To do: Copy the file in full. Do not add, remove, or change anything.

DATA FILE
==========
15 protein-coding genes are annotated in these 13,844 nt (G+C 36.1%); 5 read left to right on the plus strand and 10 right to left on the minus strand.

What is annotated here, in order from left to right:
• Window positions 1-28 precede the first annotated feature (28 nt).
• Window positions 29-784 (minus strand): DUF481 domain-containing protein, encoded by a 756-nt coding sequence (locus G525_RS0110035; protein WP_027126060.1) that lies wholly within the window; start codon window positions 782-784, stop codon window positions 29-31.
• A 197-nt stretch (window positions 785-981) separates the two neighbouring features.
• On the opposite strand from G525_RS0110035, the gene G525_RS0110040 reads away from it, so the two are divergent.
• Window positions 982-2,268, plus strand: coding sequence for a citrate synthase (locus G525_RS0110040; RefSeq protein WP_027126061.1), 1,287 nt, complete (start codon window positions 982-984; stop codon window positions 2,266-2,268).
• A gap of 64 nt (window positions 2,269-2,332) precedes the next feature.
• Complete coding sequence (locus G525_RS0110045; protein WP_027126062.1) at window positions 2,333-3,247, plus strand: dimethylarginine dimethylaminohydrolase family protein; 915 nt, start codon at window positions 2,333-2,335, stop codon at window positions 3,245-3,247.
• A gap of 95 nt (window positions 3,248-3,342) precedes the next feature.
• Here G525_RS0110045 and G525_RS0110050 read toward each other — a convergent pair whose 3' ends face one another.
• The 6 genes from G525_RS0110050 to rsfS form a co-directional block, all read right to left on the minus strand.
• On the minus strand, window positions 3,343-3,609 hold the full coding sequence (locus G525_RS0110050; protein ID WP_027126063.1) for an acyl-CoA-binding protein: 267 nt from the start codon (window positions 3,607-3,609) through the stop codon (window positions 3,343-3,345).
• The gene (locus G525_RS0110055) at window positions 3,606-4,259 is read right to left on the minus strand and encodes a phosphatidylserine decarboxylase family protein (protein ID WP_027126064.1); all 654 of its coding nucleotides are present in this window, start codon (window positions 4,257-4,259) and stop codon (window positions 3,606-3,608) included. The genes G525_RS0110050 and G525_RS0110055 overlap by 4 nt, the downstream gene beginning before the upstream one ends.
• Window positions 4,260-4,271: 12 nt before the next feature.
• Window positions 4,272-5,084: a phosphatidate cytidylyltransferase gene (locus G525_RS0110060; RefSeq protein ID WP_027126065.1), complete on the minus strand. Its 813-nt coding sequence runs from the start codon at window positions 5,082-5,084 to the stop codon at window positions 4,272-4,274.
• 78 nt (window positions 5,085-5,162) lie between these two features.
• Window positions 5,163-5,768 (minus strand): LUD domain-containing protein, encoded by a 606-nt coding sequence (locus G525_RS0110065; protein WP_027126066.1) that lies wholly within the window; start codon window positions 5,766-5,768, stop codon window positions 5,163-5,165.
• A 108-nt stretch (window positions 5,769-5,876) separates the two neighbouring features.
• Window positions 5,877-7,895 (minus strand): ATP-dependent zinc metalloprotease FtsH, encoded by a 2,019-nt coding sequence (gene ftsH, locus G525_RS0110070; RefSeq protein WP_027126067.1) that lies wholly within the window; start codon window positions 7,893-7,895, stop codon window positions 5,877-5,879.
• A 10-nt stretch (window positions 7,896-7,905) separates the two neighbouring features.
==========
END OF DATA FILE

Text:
15 protein-coding genes are annotated in these 13,844 nt (G+C 36.1%); 5 read left to right on the plus strand and 10 right to left on the minus strand.

What is annotated here, in order from left to right:
• Window positions 1-28 precede the first annotated feature (28 nt).
• Window positions 29-784 (minus strand): DUF481 domain-containing protein, encoded by a 756-nt coding sequence (locus G525_RS0110035; protein WP_027126060.1) that lies wholly within the window; start codon window positions 782-784, stop codon window positions 29-31.
• A 197-nt stretch (window positions 785-981) separates the two neighbouring features.
• On the opposite strand from G525_RS0110035, the gene G525_RS0110040 reads away from it, so the two are divergent.
• Window positions 982-2,268, plus strand: coding sequence for a citrate synthase (locus G525_RS0110040; RefSeq protein WP_027126061.1), 1,287 nt, complete (start codon window positions 982-984; stop codon window positions 2,266-2,268).
• A gap of 64 nt (window positions 2,269-2,332) precedes the next feature.
• Complete coding sequence (locus G525_RS0110045; protein WP_027126062.1) at window positions 2,333-3,247, plus strand: dimethylarginine dimethylaminohydrolase family protein; 915 nt, start codon at window positions 2,333-2,335, stop codon at window positions 3,245-3,247.
• A gap of 95 nt (window positions 3,248-3,342) precedes the next feature.
• Here G525_RS0110045 and G525_RS0110050 read toward each other — a convergent pair whose 3' ends face one another.
• The 6 genes from G525_RS0110050 to rsfS form a co-directional block, all read right to left on the minus strand.
• On the minus strand, window positions 3,343-3,609 hold the full coding sequence (locus G525_RS0110050; protein ID WP_027126063.1) for an acyl-CoA-binding protein: 267 nt from the start codon (window positions 3,607-3,609) through the stop codon (window positions 3,343-3,345).
• The gene (locus G525_RS0110055) at window positions 3,606-4,259 is read right to left on the minus strand and encodes a phosphatidylserine decarboxylase family protein (protein ID WP_027126064.1); all 654 of its coding nucleotides are present in this window, start codon (window positions 4,257-4,259) and stop codon (window positions 3,606-3,608) included. The genes G525_RS0110050 and G525_RS0110055 overlap by 4 nt, the downstream gene beginning before the upstream one ends.
• Window positions 4,260-4,271: 12 nt before the next feature.
• Window positions 4,272-5,084: a phosphatidate cytidylyltransferase gene (locus G525_RS0110060; RefSeq protein ID WP_027126065.1), complete on the minus strand. Its 813-nt coding sequence runs from the start codon at window positions 5,082-5,084 to the stop codon at window positions 4,272-4,274.
• 78 nt (window positions 5,085-5,162) lie between these two features.
• Window positions 5,163-5,768 (minus strand): LUD domain-containing protein, encoded by a 606-nt coding sequence (locus G525_RS0110065; protein WP_027126066.1) that lies wholly within the window; start codon window positions 5,766-5,768, stop codon window positions 5,163-5,165.
• A 108-nt stretch (window positions 5,769-5,876) separates the two neighbouring features.
• Window positions 5,877-7,895 (minus strand): ATP-dependent zinc metalloprotease FtsH, encoded by a 2,019-nt coding sequence (gene ftsH, locus G525_RS0110070; RefSeq protein WP_027126067.1) that lies wholly within the window; start codon window positions 7,893-7,895, stop codon window positions 5,877-5,879.
• A 10-nt stretch (window positions 7,896-7,905) separates the two neighbouring features.